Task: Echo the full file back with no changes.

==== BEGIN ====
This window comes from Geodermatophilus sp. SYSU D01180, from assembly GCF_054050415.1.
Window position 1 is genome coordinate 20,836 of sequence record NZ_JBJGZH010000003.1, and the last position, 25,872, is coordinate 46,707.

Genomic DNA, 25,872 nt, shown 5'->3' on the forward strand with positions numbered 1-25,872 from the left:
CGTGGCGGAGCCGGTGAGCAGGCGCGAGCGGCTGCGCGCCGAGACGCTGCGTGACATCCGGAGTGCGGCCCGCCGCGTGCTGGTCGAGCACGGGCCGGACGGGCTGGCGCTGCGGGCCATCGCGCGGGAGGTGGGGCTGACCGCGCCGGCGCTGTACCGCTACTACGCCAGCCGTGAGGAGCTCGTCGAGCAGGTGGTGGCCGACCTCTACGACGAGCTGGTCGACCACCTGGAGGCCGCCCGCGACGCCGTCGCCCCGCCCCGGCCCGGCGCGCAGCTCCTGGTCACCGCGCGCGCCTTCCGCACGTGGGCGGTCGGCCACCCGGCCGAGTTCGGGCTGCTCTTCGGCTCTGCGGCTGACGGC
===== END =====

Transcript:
This window comes from Geodermatophilus sp. SYSU D01180, from assembly GCF_054050415.1.
Window position 1 is genome coordinate 20,836 of sequence record NZ_JBJGZH010000003.1, and the last position, 25,872, is coordinate 46,707.

Genomic DNA, 25,872 nt, shown 5'->3' on the forward strand with positions numbered 1-25,872 from the left:
CGTGGCGGAGCCGGTGAGCAGGCGCGAGCGGCTGCGCGCCGAGACGCTGCGTGACATCCGGAGTGCGGCCCGCCGCGTGCTGGTCGAGCACGGGCCGGACGGGCTGGCGCTGCGGGCCATCGCGCGGGAGGTGGGGCTGACCGCGCCGGCGCTGTACCGCTACTACGCCAGCCGTGAGGAGCTCGTCGAGCAGGTGGTGGCCGACCTCTACGACGAGCTGGTCGACCACCTGGAGGCCGCCCGCGACGCCGTCGCCCCGCCCCGGCCCGGCGCGCAGCTCCTGGTCACCGCGCGCGCCTTCCGCACGTGGGCGGTCGGCCACCCGGCCGAGTTCGGGCTGCTCTTCGGCTCTGCGGCTGACGGC